Chair of ITP’s Advisory Panel – Harold Goodwin – has blogged about why more hotel groups are aligning their sustainability reporting with the UN’s Sustainable Development Goals (SDGs).
At the heart of Responsible Tourism are commitments to transparency and accountability. Responsible Tourism is about what people do, individually and collectively in businesses, to move towards sustainability. It is a process of addressing the sustainability issues which arise in a particular place and which the business can do something about; materiality matters. But it is not enough to focus only on the process, it is important to report the achievement.
There is now a plethora of reporting frameworks: the Global Reporting Initiative (GRI), the CDP (the Carbon Disclosure Project); the Climate Disclosure Standards Board, the International Integrated Reporting Council (IIRC) and the USA based Sustainability Accounting Standards Board (SASB). Complementing those frameworks there are many different ranking and ratings initiatives: the Dow Jones Sustainability Indices; the FTSE 4Good, the Global 100 Most Sustainable Companies; the Newsweek Green Rankings, Corporate Responsibility Index, the CDP Leadership Index; Ethisphere’s World’s Most Ethical Companies… there will be more.
In the context of the SDGs, the UN Principles for Responsible Investment (UNPRI), the 2014 Equator Principles and the UN Global Compact there is a clear trend towards more transparent reporting by businesses. TUI features in the Dow Jones Sustainability Index (DJSI) World and Europe, the CDP, the STOXX Global ESG Leaders Index and it is listed on the FTSE4Good Index in recognition of their “transparency and for meeting strict social, environmental and governance standards.”
In the hotel sector rather more companies are beginning to report achievement transparently. Wyndham and NH Hotel Group have both committed to set a science-based emission target independently verified against a set of criteria developed by the Science Based Targets initiative.
Last year at WTM London, Kate Gibson, VP for Corporate Responsibility at the InterContinental Hotels Group (IHG) presented their work on linking their performance to the SDGs. You can watch the watch the video here. Their 2016 corporate social responsibility report aligned its actions with the global SDGs. They selected those SDGs where they could have the biggest impact working in partnership with their owners, colleagues and wider stakeholder community. They selected Goal 6 (clean water and sanitation), Goal 8 (decent work and economic growth), Goal 10 (reduced inequalities), Goal 11 (sustainable cities and communities), Goal 12 (responsible consumption and production), Goal 13 (climate action) and Goal 17 (partnerships for the goals). Amongst the highlights picked out in their report are some clear evidence of progress on water and carbon:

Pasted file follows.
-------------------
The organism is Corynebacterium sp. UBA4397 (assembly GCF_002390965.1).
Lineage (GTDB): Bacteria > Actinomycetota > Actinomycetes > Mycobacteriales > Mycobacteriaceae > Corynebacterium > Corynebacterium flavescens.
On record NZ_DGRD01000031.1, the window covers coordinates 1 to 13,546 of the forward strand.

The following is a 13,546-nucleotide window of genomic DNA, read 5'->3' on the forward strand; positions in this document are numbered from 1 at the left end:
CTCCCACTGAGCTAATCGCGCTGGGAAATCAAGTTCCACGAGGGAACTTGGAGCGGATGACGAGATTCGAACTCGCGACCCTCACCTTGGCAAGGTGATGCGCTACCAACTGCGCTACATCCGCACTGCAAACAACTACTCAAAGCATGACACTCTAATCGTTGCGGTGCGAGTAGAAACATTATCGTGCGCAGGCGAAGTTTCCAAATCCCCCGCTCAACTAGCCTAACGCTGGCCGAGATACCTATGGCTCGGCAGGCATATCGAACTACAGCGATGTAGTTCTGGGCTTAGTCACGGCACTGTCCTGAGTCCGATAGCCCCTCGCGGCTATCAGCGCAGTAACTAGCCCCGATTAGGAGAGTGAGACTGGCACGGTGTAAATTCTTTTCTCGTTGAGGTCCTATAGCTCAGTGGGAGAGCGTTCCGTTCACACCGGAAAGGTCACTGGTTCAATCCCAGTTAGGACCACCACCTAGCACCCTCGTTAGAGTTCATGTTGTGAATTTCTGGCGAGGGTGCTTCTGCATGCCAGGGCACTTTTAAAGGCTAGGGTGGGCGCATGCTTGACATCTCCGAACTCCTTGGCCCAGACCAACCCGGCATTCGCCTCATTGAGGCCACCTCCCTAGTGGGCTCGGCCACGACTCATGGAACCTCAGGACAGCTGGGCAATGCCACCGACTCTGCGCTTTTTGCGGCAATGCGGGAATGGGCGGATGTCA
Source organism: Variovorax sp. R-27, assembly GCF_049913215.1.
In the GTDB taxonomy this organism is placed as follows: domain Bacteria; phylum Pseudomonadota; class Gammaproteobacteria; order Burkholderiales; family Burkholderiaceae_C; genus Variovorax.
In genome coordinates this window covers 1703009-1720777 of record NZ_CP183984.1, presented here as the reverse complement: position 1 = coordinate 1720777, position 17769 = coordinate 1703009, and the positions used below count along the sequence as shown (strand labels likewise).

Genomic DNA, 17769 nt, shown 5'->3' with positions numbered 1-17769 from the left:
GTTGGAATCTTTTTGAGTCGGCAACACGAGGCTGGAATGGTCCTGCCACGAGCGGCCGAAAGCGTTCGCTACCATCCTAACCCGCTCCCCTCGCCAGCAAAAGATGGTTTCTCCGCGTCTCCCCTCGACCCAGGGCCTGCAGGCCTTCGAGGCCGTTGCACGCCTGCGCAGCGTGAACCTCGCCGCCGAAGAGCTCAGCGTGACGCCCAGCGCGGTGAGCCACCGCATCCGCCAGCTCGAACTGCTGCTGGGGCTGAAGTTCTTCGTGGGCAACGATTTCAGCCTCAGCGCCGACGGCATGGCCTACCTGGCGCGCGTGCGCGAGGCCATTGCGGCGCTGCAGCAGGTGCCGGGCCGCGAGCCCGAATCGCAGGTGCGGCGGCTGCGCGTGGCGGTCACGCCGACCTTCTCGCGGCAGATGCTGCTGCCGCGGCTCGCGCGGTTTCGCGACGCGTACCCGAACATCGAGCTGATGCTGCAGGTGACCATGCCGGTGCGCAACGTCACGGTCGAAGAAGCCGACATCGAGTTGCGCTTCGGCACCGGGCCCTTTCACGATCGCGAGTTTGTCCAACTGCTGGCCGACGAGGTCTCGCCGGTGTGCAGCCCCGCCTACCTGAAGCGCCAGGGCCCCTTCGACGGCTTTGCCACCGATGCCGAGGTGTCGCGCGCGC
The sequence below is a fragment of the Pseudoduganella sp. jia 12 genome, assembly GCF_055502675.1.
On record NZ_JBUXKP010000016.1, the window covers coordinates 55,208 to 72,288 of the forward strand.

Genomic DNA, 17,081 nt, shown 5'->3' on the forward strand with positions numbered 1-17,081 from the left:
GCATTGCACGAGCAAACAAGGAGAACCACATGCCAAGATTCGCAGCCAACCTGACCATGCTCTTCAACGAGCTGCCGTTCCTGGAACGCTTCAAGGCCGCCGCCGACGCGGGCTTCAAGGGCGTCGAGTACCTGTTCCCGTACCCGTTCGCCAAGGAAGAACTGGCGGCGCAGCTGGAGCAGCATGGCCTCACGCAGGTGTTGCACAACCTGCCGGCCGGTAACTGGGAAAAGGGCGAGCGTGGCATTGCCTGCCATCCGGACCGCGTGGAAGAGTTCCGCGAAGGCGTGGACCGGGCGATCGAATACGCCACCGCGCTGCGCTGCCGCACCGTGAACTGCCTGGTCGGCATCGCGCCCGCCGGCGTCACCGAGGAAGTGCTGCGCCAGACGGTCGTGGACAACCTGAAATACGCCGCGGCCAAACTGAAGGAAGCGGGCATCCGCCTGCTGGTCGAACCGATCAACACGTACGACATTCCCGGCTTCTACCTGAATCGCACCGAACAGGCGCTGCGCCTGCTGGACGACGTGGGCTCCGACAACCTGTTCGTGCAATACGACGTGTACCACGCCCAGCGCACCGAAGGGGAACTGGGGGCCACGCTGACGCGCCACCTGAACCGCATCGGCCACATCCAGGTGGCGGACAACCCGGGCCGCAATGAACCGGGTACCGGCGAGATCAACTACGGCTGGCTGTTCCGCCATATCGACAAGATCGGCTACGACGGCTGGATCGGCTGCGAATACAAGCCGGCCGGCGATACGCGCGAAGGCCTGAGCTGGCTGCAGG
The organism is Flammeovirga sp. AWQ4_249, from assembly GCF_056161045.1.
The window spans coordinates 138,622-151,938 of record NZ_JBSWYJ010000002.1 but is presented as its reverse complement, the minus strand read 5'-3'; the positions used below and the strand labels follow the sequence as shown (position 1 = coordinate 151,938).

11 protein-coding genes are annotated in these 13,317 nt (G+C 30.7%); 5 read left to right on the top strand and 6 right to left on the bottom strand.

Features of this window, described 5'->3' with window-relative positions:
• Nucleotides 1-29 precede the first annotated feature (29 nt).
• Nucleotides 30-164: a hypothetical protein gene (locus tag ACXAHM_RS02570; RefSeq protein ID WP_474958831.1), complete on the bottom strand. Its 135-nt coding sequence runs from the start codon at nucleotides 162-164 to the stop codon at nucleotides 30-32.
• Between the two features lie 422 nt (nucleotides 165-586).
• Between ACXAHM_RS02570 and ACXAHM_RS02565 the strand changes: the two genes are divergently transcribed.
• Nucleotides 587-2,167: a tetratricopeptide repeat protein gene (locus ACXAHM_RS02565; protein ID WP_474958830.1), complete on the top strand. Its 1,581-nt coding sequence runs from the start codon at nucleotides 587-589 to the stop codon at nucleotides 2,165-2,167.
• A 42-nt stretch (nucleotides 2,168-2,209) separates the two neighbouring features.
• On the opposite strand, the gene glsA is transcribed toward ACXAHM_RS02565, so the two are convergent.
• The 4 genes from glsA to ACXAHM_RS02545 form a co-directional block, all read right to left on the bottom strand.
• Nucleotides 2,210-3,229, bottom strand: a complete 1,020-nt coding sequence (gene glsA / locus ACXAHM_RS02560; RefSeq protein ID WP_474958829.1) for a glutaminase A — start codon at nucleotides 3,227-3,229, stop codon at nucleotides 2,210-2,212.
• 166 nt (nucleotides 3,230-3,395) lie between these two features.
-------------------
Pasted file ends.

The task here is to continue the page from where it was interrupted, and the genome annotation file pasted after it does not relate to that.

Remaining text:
- 9% reduction in water use per occupied room in water-stressed areas from 2013-2016 accounting for 66% of the 2017 target
- 4% reduction in carbon footprint per occupied room from 2013-2016 accounting for 61% of the 2017 target.
There is an increasing expectation that reporting will become more regulated and that the information reported will be subject to auditing and verification. The International Tourism Partnership has developed the Hotel Carbon Measurement Initiative (HCMI), a methodology and tool which enables hotels to measure and report on carbon emissions in a consistent way. It originated as a means of standardising carbon information when responding to calls for proposals from companies for conferences; it is transitioning to be more consumer facing. Over 24,000 hotels globally are using HCMI. Working with Greenview , ITP launched the Hotel Footprinting Tool which allows anyone easy access to the carbon and energy footprint of hotels worldwide. ITP members have since developed a methodology to measure and report on water consumption in a consistent manner across the hotel industry – the Hotel Water Measurement Initiative.
It is still early days but the direction of travel is clear.
Certification: what comes next? Certification will need to evolve to address this developing agenda – we could call it certification plus – it is a natural evolution of what certifying bodies do. Back in 2011 Green Tourism businesses were on average achieving an Excellent rating against the International Tourism Partnership’s benchmarks. Green Tourism subsequently prepared a set of Industry Benchmarks (Poor, Fair, Good and Excellent) for all their members to focus on achieving a net zero carbon impact per room night and zero kWh/square metre. Green Tourism has published a range of benchmarks for Kg CO2 per bed night and per visitor: their own, the ITP and CIBSE the Chartered Institute of Building Service Engineers. To date the reporting is collective; another step change will come when individual properties report.
In the WTM Responsible Tourism Awards this year we are looking for hotels, and other types of tourism businesses, which are able to report with some data on their success in reducing negative impacts (for example carbon, water and waste) or increasing their positive impacts (for example local sourcing, decent work and more inclusive employment).
If you could apply please do – we need to showcase the leaders to encourage the others. If you know a business that should apply then please encourage them.